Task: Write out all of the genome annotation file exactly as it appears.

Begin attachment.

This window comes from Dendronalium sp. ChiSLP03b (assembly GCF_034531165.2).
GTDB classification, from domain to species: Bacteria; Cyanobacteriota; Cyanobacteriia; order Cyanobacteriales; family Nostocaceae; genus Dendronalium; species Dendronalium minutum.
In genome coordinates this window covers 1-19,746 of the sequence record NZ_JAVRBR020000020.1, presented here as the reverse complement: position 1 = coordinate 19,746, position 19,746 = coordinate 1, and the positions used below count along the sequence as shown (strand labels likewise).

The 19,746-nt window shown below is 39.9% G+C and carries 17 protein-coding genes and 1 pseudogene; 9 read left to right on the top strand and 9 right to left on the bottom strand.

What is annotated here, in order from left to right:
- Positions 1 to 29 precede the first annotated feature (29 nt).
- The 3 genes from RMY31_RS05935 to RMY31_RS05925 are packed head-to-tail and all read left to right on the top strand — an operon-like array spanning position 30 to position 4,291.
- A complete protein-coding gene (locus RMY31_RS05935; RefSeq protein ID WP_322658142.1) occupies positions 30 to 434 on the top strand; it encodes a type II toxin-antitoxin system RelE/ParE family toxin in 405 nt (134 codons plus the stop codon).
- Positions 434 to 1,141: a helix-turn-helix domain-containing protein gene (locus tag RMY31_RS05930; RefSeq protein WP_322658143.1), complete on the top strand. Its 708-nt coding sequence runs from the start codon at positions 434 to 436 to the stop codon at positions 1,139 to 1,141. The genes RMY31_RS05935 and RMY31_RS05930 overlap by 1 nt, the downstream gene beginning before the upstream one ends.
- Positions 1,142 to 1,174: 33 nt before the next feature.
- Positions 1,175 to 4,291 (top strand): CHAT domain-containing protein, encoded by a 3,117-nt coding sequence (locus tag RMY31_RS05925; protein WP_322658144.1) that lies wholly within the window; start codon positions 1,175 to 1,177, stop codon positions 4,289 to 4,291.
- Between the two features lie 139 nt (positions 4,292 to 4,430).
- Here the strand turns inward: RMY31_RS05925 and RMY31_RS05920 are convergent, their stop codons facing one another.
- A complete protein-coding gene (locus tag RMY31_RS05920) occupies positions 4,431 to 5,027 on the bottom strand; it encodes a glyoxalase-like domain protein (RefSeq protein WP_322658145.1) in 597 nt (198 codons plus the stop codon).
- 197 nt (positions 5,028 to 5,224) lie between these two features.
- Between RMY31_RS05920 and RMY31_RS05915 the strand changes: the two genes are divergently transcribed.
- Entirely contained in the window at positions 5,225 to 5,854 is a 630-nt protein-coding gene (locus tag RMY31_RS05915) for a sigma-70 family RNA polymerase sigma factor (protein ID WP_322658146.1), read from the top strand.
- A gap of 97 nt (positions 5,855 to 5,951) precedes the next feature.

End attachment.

This window comes from Dendronalium sp. ChiSLP03b (assembly GCF_034531165.2).
GTDB classification, from domain to species: Bacteria; Cyanobacteriota; Cyanobacteriia; order Cyanobacteriales; family Nostocaceae; genus Dendronalium; species Dendronalium minutum.
In genome coordinates this window covers 1-19,746 of the sequence record NZ_JAVRBR020000020.1, presented here as the reverse complement: position 1 = coordinate 19,746, position 19,746 = coordinate 1, and the positions used below count along the sequence as shown (strand labels likewise).

The 19,746-nt window shown below is 39.9% G+C and carries 17 protein-coding genes and 1 pseudogene; 9 read left to right on the top strand and 9 right to left on the bottom strand.

What is annotated here, in order from left to right:
- Positions 1 to 29 precede the first annotated feature (29 nt).
- The 3 genes from RMY31_RS05935 to RMY31_RS05925 are packed head-to-tail and all read left to right on the top strand — an operon-like array spanning position 30 to position 4,291.
- A complete protein-coding gene (locus RMY31_RS05935; RefSeq protein ID WP_322658142.1) occupies positions 30 to 434 on the top strand; it encodes a type II toxin-antitoxin system RelE/ParE family toxin in 405 nt (134 codons plus the stop codon).
- Positions 434 to 1,141: a helix-turn-helix domain-containing protein gene (locus tag RMY31_RS05930; RefSeq protein WP_322658143.1), complete on the top strand. Its 708-nt coding sequence runs from the start codon at positions 434 to 436 to the stop codon at positions 1,139 to 1,141. The genes RMY31_RS05935 and RMY31_RS05930 overlap by 1 nt, the downstream gene beginning before the upstream one ends.
- Positions 1,142 to 1,174: 33 nt before the next feature.
- Positions 1,175 to 4,291 (top strand): CHAT domain-containing protein, encoded by a 3,117-nt coding sequence (locus tag RMY31_RS05925; protein WP_322658144.1) that lies wholly within the window; start codon positions 1,175 to 1,177, stop codon positions 4,289 to 4,291.
- Between the two features lie 139 nt (positions 4,292 to 4,430).
- Here the strand turns inward: RMY31_RS05925 and RMY31_RS05920 are convergent, their stop codons facing one another.
- A complete protein-coding gene (locus tag RMY31_RS05920) occupies positions 4,431 to 5,027 on the bottom strand; it encodes a glyoxalase-like domain protein (RefSeq protein WP_322658145.1) in 597 nt (198 codons plus the stop codon).
- 197 nt (positions 5,028 to 5,224) lie between these two features.
- Between RMY31_RS05920 and RMY31_RS05915 the strand changes: the two genes are divergently transcribed.
- Entirely contained in the window at positions 5,225 to 5,854 is a 630-nt protein-coding gene (locus tag RMY31_RS05915) for a sigma-70 family RNA polymerase sigma factor (protein ID WP_322658146.1), read from the top strand.
- A gap of 97 nt (positions 5,855 to 5,951) precedes the next feature.